The best way to access and pay for assistive equipment may be through your state Assistive Technology Program.
State Assistive Technology Programs offer a variety of services. Examples are:
- device loan programs
- equipment exchange and recycling programs
- device demonstration, education, and training
- alternative financing programs
- assistive technology specialists to help
They often know of other national or local resources for both finding equipment and paying for it.
Please note that Medicaid is different from state to state. Contact your state Medicaid office or the agency that handles Medicaid to find out what equipment may be covered and what eligibility criteria are in place.
The North Carolina Medicaid Program is handled by the North Carolina Division of Medical Assistance. Medicaid information for North Carolina is available on their website.
If you would like to apply for Medicaid, the NC Division of Medical Assistance website can provide general information and your local Department of Social Services will take your application and discuss your eligibility.
Medicare (Part B) covers assistive technology devices if the device meets the standard for Durable Medical Equipment or a prosthesis and medical necessity. Durable Medical Equipment coverage requires prior approval.
Durable Medical Equipment
Prosthetic or Orthotics Devices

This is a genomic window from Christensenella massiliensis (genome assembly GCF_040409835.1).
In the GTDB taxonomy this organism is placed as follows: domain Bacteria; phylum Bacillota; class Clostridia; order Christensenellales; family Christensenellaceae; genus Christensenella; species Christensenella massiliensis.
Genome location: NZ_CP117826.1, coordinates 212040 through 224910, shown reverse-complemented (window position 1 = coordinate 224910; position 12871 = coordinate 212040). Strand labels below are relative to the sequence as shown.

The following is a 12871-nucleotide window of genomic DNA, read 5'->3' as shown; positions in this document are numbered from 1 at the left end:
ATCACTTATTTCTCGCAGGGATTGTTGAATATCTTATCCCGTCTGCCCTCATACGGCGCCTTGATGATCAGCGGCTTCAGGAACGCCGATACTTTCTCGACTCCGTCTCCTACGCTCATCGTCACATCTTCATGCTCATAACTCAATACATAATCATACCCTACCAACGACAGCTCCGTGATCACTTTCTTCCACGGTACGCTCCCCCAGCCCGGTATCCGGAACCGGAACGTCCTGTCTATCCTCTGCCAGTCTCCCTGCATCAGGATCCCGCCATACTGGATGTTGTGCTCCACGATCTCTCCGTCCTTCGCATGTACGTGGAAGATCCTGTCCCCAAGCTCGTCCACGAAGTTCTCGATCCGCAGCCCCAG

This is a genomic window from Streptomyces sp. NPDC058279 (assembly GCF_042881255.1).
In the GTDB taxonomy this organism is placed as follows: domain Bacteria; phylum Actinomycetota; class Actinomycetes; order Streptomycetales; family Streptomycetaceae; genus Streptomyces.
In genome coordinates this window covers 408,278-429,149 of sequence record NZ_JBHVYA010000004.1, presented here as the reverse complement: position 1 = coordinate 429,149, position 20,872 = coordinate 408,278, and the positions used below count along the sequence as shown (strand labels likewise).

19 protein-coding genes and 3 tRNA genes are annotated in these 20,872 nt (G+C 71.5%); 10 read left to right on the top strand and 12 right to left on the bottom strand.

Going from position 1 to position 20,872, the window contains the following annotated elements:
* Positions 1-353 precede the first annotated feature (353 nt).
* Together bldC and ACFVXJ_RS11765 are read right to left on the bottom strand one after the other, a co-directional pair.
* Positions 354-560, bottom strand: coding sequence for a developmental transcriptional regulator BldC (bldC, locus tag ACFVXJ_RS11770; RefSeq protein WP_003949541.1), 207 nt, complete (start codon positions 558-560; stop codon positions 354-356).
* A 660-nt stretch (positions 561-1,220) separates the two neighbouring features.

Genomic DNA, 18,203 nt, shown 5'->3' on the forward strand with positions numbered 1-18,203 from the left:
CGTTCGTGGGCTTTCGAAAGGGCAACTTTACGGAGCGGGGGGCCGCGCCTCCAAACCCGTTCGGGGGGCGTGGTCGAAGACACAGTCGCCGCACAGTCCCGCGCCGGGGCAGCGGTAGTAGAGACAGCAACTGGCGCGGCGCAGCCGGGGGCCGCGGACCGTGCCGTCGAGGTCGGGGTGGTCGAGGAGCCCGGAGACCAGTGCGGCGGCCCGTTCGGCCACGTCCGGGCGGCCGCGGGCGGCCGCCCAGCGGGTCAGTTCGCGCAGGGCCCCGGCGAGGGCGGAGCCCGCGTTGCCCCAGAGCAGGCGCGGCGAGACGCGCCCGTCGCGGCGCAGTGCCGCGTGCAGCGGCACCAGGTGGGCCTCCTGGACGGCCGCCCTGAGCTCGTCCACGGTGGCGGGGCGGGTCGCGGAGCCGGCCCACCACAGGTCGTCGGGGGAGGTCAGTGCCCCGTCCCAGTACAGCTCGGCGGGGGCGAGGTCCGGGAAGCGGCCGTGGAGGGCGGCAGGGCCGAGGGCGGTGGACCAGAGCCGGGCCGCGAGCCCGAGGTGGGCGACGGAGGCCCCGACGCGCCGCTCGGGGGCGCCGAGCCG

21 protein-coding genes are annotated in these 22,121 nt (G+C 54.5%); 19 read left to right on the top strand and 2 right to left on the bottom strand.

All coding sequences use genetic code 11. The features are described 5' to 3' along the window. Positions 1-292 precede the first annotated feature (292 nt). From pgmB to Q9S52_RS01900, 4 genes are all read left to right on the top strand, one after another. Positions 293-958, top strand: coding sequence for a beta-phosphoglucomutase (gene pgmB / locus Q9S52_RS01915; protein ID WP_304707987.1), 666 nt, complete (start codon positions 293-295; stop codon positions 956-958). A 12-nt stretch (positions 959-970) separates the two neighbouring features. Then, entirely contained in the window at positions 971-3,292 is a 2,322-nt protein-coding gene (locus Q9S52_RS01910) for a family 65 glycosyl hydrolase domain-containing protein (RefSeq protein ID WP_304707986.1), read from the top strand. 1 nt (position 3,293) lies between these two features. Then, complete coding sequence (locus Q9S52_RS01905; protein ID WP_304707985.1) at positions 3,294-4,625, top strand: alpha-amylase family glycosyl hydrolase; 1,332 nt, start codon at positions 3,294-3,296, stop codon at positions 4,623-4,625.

Process for Submitting a Claim
Payment for Assistive Technology Under Medicare
If Your Claim is Denied
If Medicare does not pay, usually you are liable for payment unless the supplier knew or should have known that the claim would be denied and didn't tell you.
The Appeals Process
Please note that the Social Security Administration handles Medicare eligibility and enrollment. You can contact the Social Security Administration at 1-800-772-1213 to enroll in Medicare or to ask questions about whether you are eligible. You can also visit their website.
Want to Enroll for Medicare Benefits?
Want More Information on Medicare?
Personalized Assistance With Medicare
For questions and assistance understanding the many complexities of Medicare, most states offer a Seniors Health Insurance Information Program (the name of the program may vary from state to state). They offer the help of trained volunteers to answer your questions and to offer counseling.
These programs were established in 1990 and are funded by grants from the U.S. Department of Health and Human Services and/or funding from state government. They are authorized by federal law to provide information, referrals, and counseling to Medicare beneficiaries and their caregivers on a wide range of health access and insurance matters. They are typically administered by either the state aging agency or the state Division of Insurance. Services are provided locally through the trained volunteer network.
The Social Security Administration provides financial assistance to eligible people who are blind and/or disabled. Though not specifically designed to help pay for assistive technology, qualifying for financial assistance might allow you to be able to afford technology that you otherwise could not afford.
SSI - Supplemental Security Income
You are considered blind under Social Security rules if your vision cannot be corrected to better than 20/200 in your better eye, or if your visual field is 20 degrees or less, even with corrective lenses. If you do not meet the legal definition of blindness, you still may qualify for benefits if your vision, coupled with other health problems, prevents you from doing substantial work.